Advanced laboratory tests, constant rate of strain consolidation, factors influencing stress-deformation response, elastic-plastic constitutive relationships, failure criteria. H.CEG 6305 Rock Mechanics and Engineering Geology
Behavior of rock subject to stress. Application of rock mechanics and geology to the planning, design, and construction of engineering structures.CEG 6405 Groundwater Problems in Geotechnical Engineering
Darcy's law, coefficient of permeability, flownets; seepage forces. Engineering applications-dewatering systems, slope stability, filter design, earth dams, drainage.CEG 6505 Numerical Methods of Geomechanics
Application of computer solutions to geotechnical engineering problems.CEG 6515 Earth Retaining Systems and Slope Stability
Applications of soil mechanics to design and analysis of earth retaining systems and slope stability.CEG 6807 Advanced Geotechnical Engineering I
Application of soil mechanics to the design and analysis of settlement, slope stability, and bearing capacity problems.CEG 6808 Advanced Geotechnical Engineering II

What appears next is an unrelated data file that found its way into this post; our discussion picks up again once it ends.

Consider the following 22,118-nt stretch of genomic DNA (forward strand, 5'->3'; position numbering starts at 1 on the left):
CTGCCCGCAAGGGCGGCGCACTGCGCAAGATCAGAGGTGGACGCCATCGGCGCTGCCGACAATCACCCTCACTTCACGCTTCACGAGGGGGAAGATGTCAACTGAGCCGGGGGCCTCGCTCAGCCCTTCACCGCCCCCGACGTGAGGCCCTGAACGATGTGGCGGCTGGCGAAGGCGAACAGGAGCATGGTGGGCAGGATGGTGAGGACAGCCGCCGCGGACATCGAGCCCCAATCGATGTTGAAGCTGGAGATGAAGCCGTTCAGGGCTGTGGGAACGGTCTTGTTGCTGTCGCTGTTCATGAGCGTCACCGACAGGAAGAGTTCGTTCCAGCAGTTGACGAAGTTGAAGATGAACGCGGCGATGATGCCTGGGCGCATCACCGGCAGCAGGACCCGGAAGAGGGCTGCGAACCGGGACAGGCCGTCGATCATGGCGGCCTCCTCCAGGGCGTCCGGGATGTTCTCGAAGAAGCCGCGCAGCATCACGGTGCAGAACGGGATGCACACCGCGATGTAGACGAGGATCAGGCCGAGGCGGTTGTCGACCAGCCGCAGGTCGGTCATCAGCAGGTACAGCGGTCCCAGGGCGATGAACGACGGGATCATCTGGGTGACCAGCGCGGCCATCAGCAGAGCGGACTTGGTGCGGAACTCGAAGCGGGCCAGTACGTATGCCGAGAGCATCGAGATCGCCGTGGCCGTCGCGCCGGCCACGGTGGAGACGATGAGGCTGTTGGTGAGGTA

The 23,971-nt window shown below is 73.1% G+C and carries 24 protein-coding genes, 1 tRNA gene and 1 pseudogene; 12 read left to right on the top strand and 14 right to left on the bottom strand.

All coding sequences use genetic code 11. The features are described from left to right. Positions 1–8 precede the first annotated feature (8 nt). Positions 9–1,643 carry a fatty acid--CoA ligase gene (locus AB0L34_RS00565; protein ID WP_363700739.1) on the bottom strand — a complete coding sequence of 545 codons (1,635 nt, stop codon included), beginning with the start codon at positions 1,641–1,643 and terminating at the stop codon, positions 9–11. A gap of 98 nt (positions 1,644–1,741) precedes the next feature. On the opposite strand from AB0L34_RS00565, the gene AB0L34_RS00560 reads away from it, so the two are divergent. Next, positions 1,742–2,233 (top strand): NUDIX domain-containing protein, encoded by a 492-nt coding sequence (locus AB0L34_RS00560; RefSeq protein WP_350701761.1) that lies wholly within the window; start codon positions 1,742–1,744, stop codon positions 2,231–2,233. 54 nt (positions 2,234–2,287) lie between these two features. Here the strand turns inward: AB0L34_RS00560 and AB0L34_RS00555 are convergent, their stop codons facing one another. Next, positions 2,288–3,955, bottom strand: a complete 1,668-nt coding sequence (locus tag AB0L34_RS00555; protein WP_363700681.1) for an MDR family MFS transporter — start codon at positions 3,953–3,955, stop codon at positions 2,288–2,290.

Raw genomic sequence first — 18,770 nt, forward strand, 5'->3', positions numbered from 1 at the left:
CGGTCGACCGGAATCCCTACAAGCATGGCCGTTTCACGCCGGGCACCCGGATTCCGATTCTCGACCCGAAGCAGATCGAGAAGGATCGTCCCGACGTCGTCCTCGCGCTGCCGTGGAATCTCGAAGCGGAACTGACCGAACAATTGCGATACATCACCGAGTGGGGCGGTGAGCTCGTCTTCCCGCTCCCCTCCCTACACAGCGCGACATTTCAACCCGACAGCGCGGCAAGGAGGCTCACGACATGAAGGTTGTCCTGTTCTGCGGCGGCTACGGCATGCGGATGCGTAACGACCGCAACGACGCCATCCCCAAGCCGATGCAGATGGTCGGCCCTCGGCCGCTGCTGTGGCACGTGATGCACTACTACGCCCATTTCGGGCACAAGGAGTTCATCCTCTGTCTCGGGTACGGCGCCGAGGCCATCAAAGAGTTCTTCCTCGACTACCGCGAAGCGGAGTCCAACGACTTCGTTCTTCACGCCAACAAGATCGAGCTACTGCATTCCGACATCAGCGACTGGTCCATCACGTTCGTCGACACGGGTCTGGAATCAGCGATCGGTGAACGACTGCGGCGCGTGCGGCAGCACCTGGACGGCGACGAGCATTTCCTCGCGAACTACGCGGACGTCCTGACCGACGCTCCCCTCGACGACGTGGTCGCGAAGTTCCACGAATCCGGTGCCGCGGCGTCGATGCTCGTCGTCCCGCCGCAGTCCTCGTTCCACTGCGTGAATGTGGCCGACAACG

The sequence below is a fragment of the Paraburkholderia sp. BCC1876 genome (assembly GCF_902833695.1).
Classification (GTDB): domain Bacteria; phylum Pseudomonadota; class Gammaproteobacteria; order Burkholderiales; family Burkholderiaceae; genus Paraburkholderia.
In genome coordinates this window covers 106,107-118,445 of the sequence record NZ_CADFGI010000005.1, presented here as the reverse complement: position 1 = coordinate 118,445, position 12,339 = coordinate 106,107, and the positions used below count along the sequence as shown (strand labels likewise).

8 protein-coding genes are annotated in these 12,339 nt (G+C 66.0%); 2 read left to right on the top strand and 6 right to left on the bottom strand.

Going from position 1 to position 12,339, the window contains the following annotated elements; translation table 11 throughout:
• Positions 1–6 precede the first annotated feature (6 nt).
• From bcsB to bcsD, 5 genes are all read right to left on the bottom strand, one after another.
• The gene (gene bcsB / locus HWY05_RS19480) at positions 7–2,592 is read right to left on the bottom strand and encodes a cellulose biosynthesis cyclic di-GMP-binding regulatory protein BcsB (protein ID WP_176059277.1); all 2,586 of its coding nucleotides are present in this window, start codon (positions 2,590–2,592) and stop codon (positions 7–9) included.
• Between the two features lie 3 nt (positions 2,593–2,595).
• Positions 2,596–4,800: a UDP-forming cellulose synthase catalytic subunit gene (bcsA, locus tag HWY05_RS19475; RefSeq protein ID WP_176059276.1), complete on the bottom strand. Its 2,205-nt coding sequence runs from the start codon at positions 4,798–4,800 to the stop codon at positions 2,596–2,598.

Application of soil mechanics to the design and analysis of pile foundations and earth pressure problems.
Pavements and Materials Engineering is one of the specialization areas in Civil Engineering. Students specializing in this area can work towards a Master's Degree and/or a Ph.D. Degree in Civil Engineering. The basic requirements for graduate degrees in Civil Engineering are outlined in the Civil and Coastal Engineering Graduate Student Manual (and the UF Graduate Handbook). There is no strict core course requirement. Students may work out a plan of study with their academic advisor according to the interests and needs of the students. Graduate courses in the Pavements & Materials area are listed below:
CORE REQUIRED COURSES
CGN 5605 -- Public Works Planning (3 cr.)
Functional approach to planning and implementing public works needs with emphasis on role of engineer.
CGN 5606 -- Public Works Management (3 cr.)